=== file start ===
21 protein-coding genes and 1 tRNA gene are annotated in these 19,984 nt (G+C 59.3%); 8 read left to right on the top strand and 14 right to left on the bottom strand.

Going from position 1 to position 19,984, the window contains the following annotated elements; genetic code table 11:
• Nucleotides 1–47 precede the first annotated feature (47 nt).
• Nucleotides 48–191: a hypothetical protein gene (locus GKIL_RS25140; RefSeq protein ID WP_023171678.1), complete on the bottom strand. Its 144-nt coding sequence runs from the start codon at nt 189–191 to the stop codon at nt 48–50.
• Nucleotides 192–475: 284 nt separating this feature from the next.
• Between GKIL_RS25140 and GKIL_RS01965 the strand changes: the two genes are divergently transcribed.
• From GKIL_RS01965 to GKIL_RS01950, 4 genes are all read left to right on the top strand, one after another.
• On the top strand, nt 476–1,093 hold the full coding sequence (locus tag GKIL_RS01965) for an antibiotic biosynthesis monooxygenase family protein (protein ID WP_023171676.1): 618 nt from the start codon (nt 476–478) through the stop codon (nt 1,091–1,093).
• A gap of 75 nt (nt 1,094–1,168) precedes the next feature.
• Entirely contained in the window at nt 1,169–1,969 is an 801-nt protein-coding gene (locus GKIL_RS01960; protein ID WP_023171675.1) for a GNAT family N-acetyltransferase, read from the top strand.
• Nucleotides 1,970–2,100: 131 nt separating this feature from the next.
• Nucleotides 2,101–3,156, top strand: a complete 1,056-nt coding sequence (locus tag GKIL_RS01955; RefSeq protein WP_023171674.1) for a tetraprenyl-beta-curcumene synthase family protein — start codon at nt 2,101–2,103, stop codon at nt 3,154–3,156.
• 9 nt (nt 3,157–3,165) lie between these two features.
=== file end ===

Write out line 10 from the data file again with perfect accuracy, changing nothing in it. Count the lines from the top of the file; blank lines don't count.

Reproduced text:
• Entirely contained in the window at nt 1,169–1,969 is an 801-nt protein-coding gene (locus GKIL_RS01960; protein ID WP_023171675.1) for a GNAT family N-acetyltransferase, read from the top strand.